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Is the US Holocaust Memorial Museum helping promote a Communist lie?

The myth of 'self-liberation' was concocted to give Buchenwald prisoners a heroic role in liberating the camp, casting American soldiers as mere spectators
US General Dwight Eisenhower and General Troy Middleton tour the newly liberated Ohrdruf concentration camp, a German forced labor and concentration camp that was part of the Buchenwald concentration camp network. (PD / William Newhouse)
US General Dwight Eisenhower and General Troy Middleton tour the newly liberated Ohrdruf concentration camp, a German forced labor and concentration camp that was part of the Buchenwald concentration camp network. (PD / William Newhouse)

“On April 11, 1945, in expectation of liberation, prisoners stormed the watchtowers. They seized control of the camp. Later that afternoon, US forces entered Buchenwald.”

“On April 11, 1945, in expectation of liberation, starved and emaciated prisoners stormed the watchtowers, seizing control of the camp. Later that afternoon, US forces entered Buchenwald.”

The above two quotations may be found on the website of the United States Holocaust Memorial Museum (USHMM), here and here. The liberation of Buchenwald is described differently on the website of the Stiftung Gedenkstätten Buchenwald und Mittelbau-Dora (SGBMD), the official memorial institution that administers the Buchenwald historic site:

“The 37th Tank Battalion of the 4th U.S. Armored Division reaches the Buchenwald concentration camp. After the SS flee, inmates of the camp resistance occupy the towers and take charge of the order and administration of the camp. 21,000 inmates have lived to see their liberation and the arrival of the U.S. Army.”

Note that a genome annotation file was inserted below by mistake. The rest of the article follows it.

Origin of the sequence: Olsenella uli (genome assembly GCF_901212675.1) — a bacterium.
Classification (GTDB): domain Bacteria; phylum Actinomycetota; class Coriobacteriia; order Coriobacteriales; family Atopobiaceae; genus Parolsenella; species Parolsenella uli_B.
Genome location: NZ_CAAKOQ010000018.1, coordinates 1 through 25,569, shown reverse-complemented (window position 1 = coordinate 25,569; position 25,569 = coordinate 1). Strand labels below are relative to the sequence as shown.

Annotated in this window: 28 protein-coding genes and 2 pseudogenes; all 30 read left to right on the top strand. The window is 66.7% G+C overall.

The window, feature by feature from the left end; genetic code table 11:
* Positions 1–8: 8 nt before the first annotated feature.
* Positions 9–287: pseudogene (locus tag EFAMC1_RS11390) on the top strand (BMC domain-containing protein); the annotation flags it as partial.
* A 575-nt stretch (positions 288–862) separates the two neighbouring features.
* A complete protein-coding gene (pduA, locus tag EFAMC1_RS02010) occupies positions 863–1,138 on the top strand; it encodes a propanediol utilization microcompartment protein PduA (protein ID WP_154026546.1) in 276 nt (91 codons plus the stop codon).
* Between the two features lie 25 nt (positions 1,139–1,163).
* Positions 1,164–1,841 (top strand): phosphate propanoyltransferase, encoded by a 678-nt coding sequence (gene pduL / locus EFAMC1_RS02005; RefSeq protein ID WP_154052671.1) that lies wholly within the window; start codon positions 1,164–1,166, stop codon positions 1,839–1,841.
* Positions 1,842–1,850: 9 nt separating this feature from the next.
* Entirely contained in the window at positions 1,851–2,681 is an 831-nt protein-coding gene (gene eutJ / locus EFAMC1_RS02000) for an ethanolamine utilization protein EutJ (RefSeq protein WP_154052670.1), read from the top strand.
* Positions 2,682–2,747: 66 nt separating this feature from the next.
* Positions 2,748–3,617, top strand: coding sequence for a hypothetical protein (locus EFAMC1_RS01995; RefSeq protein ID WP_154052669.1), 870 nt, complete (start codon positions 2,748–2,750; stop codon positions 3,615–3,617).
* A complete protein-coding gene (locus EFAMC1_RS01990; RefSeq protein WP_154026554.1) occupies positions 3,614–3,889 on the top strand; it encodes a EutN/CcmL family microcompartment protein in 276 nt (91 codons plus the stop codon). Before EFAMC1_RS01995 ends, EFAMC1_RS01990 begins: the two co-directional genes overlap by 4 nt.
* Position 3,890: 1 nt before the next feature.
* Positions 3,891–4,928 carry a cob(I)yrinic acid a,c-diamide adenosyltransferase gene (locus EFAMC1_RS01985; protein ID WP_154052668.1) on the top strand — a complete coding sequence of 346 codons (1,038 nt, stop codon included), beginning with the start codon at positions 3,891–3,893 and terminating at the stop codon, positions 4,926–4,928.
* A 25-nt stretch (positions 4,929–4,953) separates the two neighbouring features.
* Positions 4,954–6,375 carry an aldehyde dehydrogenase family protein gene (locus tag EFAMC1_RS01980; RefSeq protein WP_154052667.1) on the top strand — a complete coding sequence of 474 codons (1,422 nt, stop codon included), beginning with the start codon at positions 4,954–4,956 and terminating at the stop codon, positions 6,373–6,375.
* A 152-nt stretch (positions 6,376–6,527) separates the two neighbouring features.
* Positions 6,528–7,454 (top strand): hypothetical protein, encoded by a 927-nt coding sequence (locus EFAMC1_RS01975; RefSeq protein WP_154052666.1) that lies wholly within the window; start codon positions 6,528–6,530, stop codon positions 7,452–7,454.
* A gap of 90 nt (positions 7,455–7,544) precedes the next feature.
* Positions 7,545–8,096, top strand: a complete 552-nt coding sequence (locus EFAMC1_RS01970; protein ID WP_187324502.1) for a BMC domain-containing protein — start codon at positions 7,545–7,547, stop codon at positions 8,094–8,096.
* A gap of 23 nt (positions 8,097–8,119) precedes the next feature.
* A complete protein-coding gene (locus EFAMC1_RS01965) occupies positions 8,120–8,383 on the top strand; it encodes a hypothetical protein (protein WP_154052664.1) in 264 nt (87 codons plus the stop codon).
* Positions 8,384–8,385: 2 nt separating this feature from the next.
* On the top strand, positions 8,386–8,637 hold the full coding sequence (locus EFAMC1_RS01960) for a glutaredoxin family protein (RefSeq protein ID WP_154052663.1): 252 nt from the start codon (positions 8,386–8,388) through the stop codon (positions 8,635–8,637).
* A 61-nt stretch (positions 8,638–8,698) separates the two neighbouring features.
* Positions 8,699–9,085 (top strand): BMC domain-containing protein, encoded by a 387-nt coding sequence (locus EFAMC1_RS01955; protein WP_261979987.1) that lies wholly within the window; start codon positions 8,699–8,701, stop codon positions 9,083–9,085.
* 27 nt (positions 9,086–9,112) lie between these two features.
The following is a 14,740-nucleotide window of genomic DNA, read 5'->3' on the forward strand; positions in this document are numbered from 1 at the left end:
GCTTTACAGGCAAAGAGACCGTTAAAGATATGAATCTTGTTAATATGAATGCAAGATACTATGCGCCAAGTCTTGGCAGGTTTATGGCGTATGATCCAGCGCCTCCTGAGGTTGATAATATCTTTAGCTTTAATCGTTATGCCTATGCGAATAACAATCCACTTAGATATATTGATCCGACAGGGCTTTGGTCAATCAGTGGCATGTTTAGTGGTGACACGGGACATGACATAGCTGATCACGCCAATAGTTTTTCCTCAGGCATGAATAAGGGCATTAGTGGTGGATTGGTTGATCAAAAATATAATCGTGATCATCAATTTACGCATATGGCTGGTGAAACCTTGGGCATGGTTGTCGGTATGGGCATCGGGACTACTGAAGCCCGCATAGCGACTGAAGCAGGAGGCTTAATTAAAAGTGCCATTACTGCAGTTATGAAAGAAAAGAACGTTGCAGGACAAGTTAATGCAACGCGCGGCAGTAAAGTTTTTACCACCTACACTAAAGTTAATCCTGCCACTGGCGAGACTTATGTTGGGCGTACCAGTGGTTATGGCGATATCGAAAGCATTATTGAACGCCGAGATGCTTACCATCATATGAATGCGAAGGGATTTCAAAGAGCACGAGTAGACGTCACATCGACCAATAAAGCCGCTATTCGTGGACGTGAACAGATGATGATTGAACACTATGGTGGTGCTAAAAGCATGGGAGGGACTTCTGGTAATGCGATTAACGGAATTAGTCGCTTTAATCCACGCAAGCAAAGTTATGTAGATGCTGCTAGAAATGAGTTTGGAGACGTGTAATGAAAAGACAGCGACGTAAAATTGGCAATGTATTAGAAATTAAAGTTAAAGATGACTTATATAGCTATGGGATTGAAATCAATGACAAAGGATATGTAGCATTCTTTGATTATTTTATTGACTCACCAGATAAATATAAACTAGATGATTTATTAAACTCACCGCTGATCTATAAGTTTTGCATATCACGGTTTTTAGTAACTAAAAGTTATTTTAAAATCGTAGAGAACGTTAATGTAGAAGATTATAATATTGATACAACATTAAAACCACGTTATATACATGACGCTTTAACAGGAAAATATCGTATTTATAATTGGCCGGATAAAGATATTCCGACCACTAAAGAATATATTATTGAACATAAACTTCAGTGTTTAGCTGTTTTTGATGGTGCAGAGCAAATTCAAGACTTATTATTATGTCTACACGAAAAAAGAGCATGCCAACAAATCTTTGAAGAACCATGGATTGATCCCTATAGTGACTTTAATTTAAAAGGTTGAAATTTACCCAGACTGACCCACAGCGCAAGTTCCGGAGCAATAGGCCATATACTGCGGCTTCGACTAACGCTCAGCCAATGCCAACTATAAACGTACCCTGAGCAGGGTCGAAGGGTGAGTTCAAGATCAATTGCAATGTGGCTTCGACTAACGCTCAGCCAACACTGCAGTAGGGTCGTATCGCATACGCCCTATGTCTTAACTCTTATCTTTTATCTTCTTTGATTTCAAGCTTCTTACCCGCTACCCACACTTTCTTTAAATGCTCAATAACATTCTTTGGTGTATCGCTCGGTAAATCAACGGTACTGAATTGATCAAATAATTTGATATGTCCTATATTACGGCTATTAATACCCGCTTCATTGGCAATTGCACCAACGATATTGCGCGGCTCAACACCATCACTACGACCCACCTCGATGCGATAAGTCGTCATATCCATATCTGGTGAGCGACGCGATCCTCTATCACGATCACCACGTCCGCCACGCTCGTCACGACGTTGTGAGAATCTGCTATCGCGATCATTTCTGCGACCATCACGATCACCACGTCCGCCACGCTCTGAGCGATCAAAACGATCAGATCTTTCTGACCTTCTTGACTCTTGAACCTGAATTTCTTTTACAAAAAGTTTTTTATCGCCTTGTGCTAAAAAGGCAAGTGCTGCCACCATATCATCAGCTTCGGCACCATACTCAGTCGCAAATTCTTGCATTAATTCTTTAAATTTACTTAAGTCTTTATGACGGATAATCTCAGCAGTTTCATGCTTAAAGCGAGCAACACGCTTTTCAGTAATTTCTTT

The USHMM tells us that the “starved and emaciated” prisoners of Buchenwald “stormed” and “seized” the watchtowers at the camp. The SGBMD tells us that the prisoners “occupied” the towers after the SS had fled. “Storm” and “seize” mean that the prisoners attacked guard towers defended by Nazi troops and took over the camp by force. “Occupy” means that prisoners took possession of towers and a camp that had already been abandoned by the Nazis.

Which version is correct, and why does it matter?

The SGBMD version is consistent with The Buchenwald Report, a history and description of Buchenwald prepared for US forces by former prisoners in the weeks immediately following liberation in April and May, 1945:

“The sentries at the guard towers had stayed behind, but as the sound of battle grew ever closer, they retreated into the adjoining woods shortly before 3:00 PM. Then the comrades of the camp police, who had taken cover with their arms, immediately cut through the barbed wire, occupied the towers themselves, took the gate and camp entrance, and raised the white flag over the first tower.”

The USHMM version repeats what has come to be known as the myth of Selbstbefreiung (self-liberation). This version of events was concocted in East Germany after the war to revise history in a way that gave the prisoners, whose leadership was dominated by Communists, a dramatic and heroic role in liberating Buchenwald, casting American soldiers as mere spectators. After German reunification, this Cold War revision of history was substantially repudiated, though agreement on exactly what happened at Buchenwald on April 11, 1945 is (surprise!) still not universal.